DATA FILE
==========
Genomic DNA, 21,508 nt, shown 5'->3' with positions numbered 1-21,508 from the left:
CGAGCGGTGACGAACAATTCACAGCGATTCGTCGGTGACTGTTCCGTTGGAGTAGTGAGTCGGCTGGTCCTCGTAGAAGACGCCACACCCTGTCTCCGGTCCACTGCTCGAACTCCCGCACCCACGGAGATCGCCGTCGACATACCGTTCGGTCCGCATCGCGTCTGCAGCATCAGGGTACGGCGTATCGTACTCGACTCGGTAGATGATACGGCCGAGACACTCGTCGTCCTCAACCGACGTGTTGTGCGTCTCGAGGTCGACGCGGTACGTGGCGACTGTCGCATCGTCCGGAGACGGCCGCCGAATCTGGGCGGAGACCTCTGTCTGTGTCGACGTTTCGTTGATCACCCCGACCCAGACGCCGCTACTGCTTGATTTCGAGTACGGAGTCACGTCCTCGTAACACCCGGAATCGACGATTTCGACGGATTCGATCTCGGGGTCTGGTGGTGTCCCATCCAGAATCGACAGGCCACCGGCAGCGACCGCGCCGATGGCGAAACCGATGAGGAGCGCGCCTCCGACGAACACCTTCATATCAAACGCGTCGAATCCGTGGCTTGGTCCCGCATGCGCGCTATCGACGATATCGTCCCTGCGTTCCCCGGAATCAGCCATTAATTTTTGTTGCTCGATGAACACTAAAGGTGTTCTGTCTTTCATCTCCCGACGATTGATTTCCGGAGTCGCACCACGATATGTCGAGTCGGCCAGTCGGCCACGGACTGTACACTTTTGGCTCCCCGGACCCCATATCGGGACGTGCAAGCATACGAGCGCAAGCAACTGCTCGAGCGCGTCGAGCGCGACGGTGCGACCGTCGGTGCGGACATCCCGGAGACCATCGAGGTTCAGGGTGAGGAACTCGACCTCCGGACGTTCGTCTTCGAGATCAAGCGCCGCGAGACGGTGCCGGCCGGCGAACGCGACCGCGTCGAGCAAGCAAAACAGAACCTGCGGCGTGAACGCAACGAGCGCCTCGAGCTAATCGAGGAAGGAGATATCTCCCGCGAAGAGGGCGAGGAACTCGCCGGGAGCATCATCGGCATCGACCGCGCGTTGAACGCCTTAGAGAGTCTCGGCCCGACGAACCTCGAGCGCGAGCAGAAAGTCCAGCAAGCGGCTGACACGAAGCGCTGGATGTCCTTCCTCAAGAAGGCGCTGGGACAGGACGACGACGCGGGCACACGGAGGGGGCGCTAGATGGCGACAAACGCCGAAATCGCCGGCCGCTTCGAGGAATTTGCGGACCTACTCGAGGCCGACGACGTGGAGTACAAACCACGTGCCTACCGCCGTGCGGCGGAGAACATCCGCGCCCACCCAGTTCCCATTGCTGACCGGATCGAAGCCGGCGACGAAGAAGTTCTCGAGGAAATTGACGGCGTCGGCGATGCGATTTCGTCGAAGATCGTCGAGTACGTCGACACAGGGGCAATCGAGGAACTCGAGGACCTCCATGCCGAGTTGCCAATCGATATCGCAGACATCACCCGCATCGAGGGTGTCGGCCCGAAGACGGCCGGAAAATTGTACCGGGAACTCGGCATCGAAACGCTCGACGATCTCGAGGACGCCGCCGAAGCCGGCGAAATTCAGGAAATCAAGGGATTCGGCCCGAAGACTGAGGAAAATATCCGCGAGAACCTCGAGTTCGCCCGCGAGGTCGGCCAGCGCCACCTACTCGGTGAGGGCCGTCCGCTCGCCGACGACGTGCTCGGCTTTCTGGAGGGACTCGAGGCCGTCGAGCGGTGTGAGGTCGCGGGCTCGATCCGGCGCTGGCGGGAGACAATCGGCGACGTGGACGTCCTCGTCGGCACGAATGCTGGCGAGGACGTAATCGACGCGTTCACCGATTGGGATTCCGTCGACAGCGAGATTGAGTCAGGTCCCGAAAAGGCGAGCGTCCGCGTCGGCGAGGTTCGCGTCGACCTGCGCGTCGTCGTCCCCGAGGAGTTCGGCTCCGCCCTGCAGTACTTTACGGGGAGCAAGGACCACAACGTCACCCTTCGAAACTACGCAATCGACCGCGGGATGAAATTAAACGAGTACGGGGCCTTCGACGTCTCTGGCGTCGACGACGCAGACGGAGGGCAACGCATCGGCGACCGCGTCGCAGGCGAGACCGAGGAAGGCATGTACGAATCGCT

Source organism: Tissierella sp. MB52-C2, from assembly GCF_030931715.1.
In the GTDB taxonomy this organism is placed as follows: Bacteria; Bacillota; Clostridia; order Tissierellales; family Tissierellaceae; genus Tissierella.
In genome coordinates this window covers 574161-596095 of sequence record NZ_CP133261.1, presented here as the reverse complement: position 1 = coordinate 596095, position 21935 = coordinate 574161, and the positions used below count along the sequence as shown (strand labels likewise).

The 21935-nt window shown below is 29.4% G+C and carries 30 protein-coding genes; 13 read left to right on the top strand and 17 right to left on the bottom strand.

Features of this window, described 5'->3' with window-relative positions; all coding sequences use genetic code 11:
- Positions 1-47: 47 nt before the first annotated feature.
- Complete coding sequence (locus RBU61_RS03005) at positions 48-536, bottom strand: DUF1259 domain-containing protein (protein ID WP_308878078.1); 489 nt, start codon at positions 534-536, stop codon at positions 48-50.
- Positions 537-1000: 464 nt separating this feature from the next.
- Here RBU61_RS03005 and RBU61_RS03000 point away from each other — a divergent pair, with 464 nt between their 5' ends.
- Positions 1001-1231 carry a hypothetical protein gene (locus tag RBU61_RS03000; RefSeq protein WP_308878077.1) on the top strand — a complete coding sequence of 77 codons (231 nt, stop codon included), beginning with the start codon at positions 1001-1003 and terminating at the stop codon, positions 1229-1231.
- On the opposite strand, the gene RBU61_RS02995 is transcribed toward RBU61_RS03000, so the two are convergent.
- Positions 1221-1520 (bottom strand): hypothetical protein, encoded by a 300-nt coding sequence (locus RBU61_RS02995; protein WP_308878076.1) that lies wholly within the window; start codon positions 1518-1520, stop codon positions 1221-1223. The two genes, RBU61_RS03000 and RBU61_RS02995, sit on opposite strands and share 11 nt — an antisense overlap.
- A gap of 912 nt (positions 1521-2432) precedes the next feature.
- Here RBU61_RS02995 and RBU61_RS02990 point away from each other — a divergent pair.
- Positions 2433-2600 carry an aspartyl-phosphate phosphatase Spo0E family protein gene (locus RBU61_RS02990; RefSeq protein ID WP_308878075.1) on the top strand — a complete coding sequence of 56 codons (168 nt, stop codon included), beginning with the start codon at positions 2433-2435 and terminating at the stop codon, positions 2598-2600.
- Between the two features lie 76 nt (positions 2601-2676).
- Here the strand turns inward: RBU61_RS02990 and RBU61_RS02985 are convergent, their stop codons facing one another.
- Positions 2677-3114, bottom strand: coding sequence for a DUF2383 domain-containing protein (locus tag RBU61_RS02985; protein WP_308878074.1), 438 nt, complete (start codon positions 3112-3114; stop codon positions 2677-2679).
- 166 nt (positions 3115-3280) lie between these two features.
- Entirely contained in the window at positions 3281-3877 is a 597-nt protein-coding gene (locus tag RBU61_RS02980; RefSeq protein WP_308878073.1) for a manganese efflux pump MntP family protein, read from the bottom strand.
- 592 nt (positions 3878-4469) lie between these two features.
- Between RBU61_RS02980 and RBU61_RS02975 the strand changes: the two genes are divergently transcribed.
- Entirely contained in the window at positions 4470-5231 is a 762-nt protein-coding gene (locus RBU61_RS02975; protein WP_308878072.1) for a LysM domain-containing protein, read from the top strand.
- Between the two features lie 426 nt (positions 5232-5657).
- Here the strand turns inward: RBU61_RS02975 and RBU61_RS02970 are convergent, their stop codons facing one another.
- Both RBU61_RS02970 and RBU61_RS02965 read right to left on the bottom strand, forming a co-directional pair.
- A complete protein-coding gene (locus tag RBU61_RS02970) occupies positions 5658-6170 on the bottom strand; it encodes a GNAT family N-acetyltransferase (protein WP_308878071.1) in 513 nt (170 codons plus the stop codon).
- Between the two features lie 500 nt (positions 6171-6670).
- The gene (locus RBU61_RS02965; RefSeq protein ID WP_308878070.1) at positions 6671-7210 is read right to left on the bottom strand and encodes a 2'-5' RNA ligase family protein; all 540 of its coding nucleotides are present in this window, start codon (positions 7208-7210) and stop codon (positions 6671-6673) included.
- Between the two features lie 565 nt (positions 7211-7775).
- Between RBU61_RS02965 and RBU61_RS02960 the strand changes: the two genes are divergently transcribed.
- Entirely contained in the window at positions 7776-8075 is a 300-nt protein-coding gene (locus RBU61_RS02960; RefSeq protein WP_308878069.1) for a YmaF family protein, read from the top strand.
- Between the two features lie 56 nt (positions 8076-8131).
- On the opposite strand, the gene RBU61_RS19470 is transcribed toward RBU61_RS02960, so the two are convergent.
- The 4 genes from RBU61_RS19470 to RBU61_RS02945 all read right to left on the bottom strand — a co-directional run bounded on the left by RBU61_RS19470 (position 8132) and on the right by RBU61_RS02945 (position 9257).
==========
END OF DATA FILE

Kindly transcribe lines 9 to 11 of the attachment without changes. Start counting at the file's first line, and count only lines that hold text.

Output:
- Complete coding sequence (locus RBU61_RS03005) at positions 48-536, bottom strand: DUF1259 domain-containing protein (protein ID WP_308878078.1); 489 nt, start codon at positions 534-536, stop codon at positions 48-50.
- Positions 537-1000: 464 nt separating this feature from the next.
- Here RBU61_RS03005 and RBU61_RS03000 point away from each other — a divergent pair, with 464 nt between their 5' ends.